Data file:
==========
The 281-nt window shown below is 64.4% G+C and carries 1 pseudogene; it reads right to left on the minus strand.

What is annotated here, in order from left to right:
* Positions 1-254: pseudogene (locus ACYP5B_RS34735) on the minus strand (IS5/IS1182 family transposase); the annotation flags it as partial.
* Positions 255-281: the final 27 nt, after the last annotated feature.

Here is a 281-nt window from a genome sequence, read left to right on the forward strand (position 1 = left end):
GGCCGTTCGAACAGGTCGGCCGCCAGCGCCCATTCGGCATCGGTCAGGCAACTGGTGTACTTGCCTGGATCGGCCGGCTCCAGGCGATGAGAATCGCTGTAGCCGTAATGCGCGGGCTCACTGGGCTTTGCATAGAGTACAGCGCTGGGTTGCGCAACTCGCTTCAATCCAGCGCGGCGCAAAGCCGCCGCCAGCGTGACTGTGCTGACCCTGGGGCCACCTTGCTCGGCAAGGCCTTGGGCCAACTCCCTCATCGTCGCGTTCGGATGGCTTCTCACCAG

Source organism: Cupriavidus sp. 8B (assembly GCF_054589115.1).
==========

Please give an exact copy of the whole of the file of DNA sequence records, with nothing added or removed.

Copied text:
The 281-nt window shown below is 64.4% G+C and carries 1 pseudogene; it reads right to left on the minus strand.

What is annotated here, in order from left to right:
* Positions 1-254: pseudogene (locus ACYP5B_RS34735) on the minus strand (IS5/IS1182 family transposase); the annotation flags it as partial.
* Positions 255-281: the final 27 nt, after the last annotated feature.

Here is a 281-nt window from a genome sequence, read left to right on the forward strand (position 1 = left end):
GGCCGTTCGAACAGGTCGGCCGCCAGCGCCCATTCGGCATCGGTCAGGCAACTGGTGTACTTGCCTGGATCGGCCGGCTCCAGGCGATGAGAATCGCTGTAGCCGTAATGCGCGGGCTCACTGGGCTTTGCATAGAGTACAGCGCTGGGTTGCGCAACTCGCTTCAATCCAGCGCGGCGCAAAGCCGCCGCCAGCGTGACTGTGCTGACCCTGGGGCCACCTTGCTCGGCAAGGCCTTGGGCCAACTCCCTCATCGTCGCGTTCGGATGGCTTCTCACCAG

Source organism: Cupriavidus sp. 8B (assembly GCF_054589115.1).